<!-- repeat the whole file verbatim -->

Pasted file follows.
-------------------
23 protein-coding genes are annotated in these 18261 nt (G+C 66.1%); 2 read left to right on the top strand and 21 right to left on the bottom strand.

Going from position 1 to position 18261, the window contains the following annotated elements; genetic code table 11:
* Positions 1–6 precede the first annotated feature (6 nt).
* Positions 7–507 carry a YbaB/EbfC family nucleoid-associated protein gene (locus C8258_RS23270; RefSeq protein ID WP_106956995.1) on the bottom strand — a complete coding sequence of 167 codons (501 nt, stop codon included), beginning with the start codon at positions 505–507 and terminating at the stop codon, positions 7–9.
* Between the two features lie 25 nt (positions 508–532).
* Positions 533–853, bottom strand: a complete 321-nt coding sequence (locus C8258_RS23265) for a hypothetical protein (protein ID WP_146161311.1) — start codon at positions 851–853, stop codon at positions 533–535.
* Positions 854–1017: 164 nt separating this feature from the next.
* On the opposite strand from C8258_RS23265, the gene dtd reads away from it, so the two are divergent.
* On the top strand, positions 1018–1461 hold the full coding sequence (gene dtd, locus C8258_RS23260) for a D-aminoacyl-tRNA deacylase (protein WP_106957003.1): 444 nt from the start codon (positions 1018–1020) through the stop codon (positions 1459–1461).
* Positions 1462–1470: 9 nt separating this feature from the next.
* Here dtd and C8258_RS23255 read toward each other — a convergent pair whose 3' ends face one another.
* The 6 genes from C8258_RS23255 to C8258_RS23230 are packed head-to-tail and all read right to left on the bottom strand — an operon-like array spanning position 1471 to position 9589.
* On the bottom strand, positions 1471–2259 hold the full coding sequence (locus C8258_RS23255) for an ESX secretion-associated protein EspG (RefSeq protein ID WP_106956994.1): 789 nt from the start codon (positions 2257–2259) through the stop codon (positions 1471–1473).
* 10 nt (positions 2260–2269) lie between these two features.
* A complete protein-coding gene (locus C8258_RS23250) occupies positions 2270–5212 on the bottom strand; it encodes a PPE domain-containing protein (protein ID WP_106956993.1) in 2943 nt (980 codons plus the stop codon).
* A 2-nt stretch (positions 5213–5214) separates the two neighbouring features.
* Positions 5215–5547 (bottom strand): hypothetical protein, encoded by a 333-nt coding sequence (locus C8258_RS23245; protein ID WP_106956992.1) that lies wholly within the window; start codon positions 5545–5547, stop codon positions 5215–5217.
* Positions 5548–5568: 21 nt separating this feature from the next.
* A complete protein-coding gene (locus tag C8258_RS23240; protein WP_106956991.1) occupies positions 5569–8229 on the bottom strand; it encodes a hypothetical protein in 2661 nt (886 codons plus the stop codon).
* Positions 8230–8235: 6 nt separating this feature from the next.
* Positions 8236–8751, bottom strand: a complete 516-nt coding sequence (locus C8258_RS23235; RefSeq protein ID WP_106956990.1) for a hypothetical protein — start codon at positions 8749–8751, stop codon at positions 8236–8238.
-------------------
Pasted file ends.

23 protein-coding genes are annotated in these 18261 nt (G+C 66.1%); 2 read left to right on the top strand and 21 right to left on the bottom strand.

Going from position 1 to position 18261, the window contains the following annotated elements; genetic code table 11:
* Positions 1–6 precede the first annotated feature (6 nt).
* Positions 7–507 carry a YbaB/EbfC family nucleoid-associated protein gene (locus C8258_RS23270; RefSeq protein ID WP_106956995.1) on the bottom strand — a complete coding sequence of 167 codons (501 nt, stop codon included), beginning with the start codon at positions 505–507 and terminating at the stop codon, positions 7–9.
* Between the two features lie 25 nt (positions 508–532).
* Positions 533–853, bottom strand: a complete 321-nt coding sequence (locus C8258_RS23265) for a hypothetical protein (protein ID WP_146161311.1) — start codon at positions 851–853, stop codon at positions 533–535.
* Positions 854–1017: 164 nt separating this feature from the next.
* On the opposite strand from C8258_RS23265, the gene dtd reads away from it, so the two are divergent.
* On the top strand, positions 1018–1461 hold the full coding sequence (gene dtd, locus C8258_RS23260) for a D-aminoacyl-tRNA deacylase (protein WP_106957003.1): 444 nt from the start codon (positions 1018–1020) through the stop codon (positions 1459–1461).
* Positions 1462–1470: 9 nt separating this feature from the next.
* Here dtd and C8258_RS23255 read toward each other — a convergent pair whose 3' ends face one another.
* The 6 genes from C8258_RS23255 to C8258_RS23230 are packed head-to-tail and all read right to left on the bottom strand — an operon-like array spanning position 1471 to position 9589.
* On the bottom strand, positions 1471–2259 hold the full coding sequence (locus C8258_RS23255) for an ESX secretion-associated protein EspG (RefSeq protein ID WP_106956994.1): 789 nt from the start codon (positions 2257–2259) through the stop codon (positions 1471–1473).
* 10 nt (positions 2260–2269) lie between these two features.
* A complete protein-coding gene (locus C8258_RS23250) occupies positions 2270–5212 on the bottom strand; it encodes a PPE domain-containing protein (protein ID WP_106956993.1) in 2943 nt (980 codons plus the stop codon).
* A 2-nt stretch (positions 5213–5214) separates the two neighbouring features.
* Positions 5215–5547 (bottom strand): hypothetical protein, encoded by a 333-nt coding sequence (locus C8258_RS23245; protein ID WP_106956992.1) that lies wholly within the window; start codon positions 5545–5547, stop codon positions 5215–5217.
* Positions 5548–5568: 21 nt separating this feature from the next.
* A complete protein-coding gene (locus tag C8258_RS23240; protein WP_106956991.1) occupies positions 5569–8229 on the bottom strand; it encodes a hypothetical protein in 2661 nt (886 codons plus the stop codon).
* Positions 8230–8235: 6 nt separating this feature from the next.
* Positions 8236–8751, bottom strand: a complete 516-nt coding sequence (locus C8258_RS23235; RefSeq protein ID WP_106956990.1) for a hypothetical protein — start codon at positions 8749–8751, stop codon at positions 8236–8238.